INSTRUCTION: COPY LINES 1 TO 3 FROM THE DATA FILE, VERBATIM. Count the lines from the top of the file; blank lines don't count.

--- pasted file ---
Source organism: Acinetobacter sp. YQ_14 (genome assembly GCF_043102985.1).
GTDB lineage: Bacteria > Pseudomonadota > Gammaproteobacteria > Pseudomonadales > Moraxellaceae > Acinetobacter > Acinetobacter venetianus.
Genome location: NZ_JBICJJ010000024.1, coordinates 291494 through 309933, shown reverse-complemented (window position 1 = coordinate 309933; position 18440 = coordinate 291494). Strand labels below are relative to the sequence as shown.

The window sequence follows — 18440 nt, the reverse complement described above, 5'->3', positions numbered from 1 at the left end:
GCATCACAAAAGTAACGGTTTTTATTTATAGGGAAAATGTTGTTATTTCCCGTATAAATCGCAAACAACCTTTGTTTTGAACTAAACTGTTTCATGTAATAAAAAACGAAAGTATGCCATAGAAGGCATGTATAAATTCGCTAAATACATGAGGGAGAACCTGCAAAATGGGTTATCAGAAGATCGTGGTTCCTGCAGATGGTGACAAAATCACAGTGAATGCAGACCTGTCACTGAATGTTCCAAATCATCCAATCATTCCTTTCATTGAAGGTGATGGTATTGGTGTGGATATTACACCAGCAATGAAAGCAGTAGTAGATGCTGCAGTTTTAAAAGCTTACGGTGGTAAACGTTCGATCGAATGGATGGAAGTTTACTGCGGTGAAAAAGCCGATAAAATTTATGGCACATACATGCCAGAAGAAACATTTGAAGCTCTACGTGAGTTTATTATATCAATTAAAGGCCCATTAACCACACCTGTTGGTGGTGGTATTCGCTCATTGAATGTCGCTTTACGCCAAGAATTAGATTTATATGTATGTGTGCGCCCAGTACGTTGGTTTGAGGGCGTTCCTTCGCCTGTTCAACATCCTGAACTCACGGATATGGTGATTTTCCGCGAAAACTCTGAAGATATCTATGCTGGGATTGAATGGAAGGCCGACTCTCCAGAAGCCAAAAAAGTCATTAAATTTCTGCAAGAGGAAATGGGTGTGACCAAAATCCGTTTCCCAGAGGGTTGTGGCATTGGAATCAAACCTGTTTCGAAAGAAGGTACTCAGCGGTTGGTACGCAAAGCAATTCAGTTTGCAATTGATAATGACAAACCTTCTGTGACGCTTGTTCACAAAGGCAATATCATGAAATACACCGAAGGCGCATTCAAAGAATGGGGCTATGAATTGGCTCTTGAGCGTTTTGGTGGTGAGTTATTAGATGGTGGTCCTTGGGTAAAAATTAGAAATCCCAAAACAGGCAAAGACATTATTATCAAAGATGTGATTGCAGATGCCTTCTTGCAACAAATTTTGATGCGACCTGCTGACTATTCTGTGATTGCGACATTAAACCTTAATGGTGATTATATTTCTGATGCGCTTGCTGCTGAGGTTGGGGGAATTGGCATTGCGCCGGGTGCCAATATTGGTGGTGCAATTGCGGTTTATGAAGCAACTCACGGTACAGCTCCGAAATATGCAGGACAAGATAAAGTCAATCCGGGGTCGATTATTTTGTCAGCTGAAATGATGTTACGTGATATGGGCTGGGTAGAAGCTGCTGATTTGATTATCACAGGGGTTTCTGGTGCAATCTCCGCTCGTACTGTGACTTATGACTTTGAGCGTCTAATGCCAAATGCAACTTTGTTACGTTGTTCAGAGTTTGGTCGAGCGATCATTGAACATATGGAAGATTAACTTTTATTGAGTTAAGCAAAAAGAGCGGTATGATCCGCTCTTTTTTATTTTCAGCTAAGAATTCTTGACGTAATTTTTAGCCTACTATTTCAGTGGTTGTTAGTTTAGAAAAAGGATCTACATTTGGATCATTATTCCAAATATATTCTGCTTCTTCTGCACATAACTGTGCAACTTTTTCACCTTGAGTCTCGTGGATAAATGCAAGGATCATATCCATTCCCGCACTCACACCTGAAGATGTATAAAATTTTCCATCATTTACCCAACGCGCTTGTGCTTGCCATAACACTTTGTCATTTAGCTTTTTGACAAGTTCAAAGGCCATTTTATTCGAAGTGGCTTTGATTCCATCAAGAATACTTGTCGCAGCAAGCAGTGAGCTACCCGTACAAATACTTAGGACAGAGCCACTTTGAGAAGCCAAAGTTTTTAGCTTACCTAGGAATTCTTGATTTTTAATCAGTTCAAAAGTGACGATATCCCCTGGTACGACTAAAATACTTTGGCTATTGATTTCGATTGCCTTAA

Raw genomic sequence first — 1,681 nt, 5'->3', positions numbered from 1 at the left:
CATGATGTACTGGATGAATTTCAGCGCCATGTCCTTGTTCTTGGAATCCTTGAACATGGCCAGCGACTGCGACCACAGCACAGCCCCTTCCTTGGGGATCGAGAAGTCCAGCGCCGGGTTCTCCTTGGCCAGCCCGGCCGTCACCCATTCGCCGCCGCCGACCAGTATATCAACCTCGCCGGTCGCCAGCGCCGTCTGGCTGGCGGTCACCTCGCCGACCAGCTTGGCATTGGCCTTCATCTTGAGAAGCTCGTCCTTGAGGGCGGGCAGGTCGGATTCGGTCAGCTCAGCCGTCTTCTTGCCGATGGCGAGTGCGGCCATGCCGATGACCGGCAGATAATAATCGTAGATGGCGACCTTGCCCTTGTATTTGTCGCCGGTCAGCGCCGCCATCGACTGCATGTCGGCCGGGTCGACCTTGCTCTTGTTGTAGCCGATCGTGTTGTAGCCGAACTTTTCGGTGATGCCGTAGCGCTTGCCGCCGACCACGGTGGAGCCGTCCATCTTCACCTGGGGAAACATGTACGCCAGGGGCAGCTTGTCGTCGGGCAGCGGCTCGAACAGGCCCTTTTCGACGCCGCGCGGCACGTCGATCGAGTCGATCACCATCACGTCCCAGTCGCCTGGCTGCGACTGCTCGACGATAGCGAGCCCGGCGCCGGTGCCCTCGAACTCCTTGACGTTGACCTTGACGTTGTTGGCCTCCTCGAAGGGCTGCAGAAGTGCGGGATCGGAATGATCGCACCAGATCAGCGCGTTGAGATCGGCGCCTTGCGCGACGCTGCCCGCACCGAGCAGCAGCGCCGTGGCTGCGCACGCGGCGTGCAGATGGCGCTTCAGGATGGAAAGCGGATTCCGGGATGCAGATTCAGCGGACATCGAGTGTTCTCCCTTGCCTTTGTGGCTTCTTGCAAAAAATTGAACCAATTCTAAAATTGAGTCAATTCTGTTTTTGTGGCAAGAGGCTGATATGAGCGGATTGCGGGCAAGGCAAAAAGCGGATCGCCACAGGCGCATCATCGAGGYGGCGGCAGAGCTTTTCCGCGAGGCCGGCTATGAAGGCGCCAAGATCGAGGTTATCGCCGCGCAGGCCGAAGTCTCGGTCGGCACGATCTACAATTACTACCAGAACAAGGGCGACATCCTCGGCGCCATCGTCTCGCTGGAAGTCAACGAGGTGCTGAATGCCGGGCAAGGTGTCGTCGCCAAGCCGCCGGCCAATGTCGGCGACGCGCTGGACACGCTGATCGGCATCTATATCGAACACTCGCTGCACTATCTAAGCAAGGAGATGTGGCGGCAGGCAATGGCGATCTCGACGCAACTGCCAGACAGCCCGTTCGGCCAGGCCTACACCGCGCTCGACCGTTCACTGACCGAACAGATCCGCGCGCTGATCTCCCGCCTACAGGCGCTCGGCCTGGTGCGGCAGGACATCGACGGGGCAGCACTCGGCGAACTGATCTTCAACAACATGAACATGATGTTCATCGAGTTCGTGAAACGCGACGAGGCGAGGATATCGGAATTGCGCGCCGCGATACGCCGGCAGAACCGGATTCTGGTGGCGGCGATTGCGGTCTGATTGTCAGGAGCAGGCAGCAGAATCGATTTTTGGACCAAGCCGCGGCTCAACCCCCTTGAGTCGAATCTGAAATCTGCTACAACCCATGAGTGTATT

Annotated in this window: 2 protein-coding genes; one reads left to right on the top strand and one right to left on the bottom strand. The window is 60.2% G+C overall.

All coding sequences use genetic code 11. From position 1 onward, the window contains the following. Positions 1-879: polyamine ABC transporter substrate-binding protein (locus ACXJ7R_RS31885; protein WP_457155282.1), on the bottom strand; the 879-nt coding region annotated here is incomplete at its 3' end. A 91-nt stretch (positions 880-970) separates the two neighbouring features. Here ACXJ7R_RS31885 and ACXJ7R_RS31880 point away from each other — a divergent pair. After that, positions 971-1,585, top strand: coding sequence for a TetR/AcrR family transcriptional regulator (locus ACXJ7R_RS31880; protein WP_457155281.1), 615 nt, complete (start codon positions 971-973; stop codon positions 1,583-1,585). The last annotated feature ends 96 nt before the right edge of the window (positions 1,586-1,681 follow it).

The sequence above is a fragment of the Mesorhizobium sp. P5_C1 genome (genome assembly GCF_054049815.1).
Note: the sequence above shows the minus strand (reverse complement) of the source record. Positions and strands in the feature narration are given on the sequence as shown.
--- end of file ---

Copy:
Source organism: Acinetobacter sp. YQ_14 (genome assembly GCF_043102985.1).
GTDB lineage: Bacteria > Pseudomonadota > Gammaproteobacteria > Pseudomonadales > Moraxellaceae > Acinetobacter > Acinetobacter venetianus.
Genome location: NZ_JBICJJ010000024.1, coordinates 291494 through 309933, shown reverse-complemented (window position 1 = coordinate 309933; position 18440 = coordinate 291494). Strand labels below are relative to the sequence as shown.